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Hyping Pollution-free Foodstuff
If consumption of pollution-free food becomes a trend in China, and the government dramatically develops markets and supply channels for such food, chances are that production of such edibles will take root faster in the farms and fields throughout the country.

This is the concept being sold by the State Economic and Trade Commission, which yesterday said it will continue to promote "green consumption" among the public and improve market access and transportation systems to facilitate safe and efficient movement of products to consumers.

Pollution-free, or "green" food refers to produce processed with a high-level of attention paid to quality standards.

Zhang Zhigang, vice-minister of the commission, said: "Different from some advanced countries where agriculture is highly industrialized, China's farming sector features a low level of industrialization, making it sometimes difficult to supervise the production link."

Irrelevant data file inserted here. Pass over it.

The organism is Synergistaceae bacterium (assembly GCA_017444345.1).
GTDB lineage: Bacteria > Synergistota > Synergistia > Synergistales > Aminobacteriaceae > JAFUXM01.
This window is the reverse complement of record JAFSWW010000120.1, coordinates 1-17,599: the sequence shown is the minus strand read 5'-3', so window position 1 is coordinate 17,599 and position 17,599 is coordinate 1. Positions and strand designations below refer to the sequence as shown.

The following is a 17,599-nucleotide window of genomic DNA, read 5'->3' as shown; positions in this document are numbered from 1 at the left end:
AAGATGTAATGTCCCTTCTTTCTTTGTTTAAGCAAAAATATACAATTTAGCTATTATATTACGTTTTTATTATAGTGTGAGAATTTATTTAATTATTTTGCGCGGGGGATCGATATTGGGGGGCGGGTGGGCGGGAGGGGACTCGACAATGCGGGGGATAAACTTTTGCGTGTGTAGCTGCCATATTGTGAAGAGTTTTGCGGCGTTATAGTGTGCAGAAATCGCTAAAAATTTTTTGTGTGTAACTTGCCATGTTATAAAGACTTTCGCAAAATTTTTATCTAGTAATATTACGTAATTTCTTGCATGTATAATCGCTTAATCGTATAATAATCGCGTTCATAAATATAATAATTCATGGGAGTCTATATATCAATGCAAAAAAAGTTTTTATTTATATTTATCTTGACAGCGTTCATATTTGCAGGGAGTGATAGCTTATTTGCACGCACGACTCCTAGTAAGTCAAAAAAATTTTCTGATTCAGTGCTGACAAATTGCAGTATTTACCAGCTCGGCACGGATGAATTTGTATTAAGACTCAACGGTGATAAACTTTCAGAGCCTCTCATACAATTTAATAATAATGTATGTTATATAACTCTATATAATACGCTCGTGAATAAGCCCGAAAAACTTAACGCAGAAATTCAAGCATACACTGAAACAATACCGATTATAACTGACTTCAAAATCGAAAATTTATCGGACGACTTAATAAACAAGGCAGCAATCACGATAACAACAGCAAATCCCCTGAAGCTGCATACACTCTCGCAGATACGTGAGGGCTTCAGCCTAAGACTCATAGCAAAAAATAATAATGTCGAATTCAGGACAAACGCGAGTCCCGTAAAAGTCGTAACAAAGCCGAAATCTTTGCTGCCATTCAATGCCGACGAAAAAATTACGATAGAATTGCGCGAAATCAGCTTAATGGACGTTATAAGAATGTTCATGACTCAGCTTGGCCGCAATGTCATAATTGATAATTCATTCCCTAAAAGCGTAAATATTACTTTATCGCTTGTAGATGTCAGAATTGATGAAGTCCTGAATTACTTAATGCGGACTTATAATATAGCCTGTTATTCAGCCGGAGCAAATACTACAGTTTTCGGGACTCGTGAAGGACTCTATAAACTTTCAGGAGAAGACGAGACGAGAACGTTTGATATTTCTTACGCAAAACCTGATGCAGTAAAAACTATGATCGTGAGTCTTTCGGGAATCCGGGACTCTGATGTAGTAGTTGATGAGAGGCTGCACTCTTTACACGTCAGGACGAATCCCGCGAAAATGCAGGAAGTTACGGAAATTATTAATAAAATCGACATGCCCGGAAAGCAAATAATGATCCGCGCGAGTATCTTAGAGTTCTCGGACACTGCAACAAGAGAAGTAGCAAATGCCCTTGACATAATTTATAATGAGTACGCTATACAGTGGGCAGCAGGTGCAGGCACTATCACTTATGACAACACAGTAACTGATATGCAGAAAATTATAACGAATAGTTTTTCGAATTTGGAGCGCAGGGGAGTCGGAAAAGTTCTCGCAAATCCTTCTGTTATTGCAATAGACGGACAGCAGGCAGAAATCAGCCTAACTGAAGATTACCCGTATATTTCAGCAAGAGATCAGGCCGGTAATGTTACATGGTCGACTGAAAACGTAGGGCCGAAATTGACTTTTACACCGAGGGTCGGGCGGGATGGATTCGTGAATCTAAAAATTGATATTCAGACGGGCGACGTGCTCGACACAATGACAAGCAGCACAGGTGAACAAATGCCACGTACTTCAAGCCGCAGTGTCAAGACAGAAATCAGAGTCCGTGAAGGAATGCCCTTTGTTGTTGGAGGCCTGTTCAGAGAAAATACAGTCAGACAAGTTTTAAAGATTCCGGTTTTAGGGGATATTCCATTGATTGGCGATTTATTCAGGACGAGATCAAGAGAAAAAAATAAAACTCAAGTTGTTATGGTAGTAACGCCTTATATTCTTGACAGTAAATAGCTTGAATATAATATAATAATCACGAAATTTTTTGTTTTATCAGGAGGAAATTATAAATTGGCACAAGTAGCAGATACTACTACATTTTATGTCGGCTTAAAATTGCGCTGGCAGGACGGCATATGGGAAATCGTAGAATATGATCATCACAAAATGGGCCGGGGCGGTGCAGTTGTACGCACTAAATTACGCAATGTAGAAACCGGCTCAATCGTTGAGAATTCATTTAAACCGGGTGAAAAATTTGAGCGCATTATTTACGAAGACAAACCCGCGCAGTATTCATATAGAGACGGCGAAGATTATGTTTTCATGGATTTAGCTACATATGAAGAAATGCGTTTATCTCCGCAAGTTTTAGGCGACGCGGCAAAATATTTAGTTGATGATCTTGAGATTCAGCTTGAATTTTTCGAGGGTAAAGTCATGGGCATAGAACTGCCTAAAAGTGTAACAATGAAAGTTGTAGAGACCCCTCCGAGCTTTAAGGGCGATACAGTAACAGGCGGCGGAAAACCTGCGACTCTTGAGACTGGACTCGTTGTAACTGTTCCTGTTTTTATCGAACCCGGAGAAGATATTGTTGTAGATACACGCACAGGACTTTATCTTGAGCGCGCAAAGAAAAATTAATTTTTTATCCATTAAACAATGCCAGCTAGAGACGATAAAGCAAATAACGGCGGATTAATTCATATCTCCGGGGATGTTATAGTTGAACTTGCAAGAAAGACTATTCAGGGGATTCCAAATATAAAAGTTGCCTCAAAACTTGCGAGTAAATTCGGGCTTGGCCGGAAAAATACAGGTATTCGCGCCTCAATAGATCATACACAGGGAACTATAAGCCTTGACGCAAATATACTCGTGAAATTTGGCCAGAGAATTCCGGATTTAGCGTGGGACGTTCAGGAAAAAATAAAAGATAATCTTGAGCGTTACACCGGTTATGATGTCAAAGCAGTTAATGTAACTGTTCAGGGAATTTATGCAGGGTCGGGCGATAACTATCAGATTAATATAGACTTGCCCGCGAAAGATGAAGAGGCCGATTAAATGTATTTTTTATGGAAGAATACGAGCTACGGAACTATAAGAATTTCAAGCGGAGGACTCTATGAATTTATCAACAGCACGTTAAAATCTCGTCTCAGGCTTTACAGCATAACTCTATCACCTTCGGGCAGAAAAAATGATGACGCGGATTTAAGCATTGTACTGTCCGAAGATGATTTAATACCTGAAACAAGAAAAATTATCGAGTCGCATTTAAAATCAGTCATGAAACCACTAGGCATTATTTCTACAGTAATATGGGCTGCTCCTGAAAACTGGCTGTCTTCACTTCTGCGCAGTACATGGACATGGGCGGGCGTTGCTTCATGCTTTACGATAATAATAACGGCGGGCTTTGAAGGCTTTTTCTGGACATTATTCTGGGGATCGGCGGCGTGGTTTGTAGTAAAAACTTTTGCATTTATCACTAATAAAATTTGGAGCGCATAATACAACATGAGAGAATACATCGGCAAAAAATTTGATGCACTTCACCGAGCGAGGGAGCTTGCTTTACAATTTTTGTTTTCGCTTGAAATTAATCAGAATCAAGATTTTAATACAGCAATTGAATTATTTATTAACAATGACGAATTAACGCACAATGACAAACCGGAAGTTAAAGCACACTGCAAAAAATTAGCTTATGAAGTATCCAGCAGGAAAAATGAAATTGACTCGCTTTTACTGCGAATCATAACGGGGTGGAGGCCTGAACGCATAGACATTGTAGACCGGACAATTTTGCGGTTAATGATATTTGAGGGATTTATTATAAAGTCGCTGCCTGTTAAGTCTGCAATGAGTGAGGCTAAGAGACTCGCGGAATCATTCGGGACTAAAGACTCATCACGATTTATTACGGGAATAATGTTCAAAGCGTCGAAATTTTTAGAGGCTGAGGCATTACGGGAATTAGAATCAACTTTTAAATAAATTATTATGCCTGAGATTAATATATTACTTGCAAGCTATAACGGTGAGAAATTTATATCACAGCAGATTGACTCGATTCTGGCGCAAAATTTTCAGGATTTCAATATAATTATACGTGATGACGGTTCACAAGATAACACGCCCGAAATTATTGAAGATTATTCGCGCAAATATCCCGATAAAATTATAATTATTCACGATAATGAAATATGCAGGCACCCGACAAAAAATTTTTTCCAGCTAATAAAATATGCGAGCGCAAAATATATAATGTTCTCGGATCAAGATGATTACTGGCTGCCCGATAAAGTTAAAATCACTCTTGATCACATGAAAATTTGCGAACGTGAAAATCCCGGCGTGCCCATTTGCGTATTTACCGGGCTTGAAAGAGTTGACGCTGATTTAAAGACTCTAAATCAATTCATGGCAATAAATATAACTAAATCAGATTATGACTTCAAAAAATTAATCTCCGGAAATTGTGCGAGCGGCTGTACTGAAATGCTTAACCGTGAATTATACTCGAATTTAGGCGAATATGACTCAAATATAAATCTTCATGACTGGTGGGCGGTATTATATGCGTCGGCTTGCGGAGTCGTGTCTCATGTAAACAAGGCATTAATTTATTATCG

In China, those engaged in food production and wholesale and retail distribution number in the millions and their enterprises come in various sizes.

In case of food contamination, it is sometimes hard to locate the direct perpetrators, Zhang told a press conference in Beijing.

Therefore, his commission and seven other ministries or State agencies have come up with the idea of advocating consumption of pollution-free food as part of an up-to-date society, hoping to establish a "green" craze that will have a positive effect on agricultural production and food processing.

The idea has been put to the test in a score of provinces, municipalities and autonomous regions over the past two years, where the trend of green consumption has begun to take shape, Zhang said.

As part of the initiatives, all the wholesale markets in Qingdao, Dalian and Nanjing cities have installed quality and hygiene examination equipment, and the number of counters selling pollution-free food - including organic food - are increasing in major cities, according to Zhang.

In addition to speeding up food-safety legislation, China has also improved transport means to ensure speedy food circulation, he said.

So far three railways and four highways have been opened specially for the fast transport of fresh and green food, he said.

(China Daily July 9, 2002)

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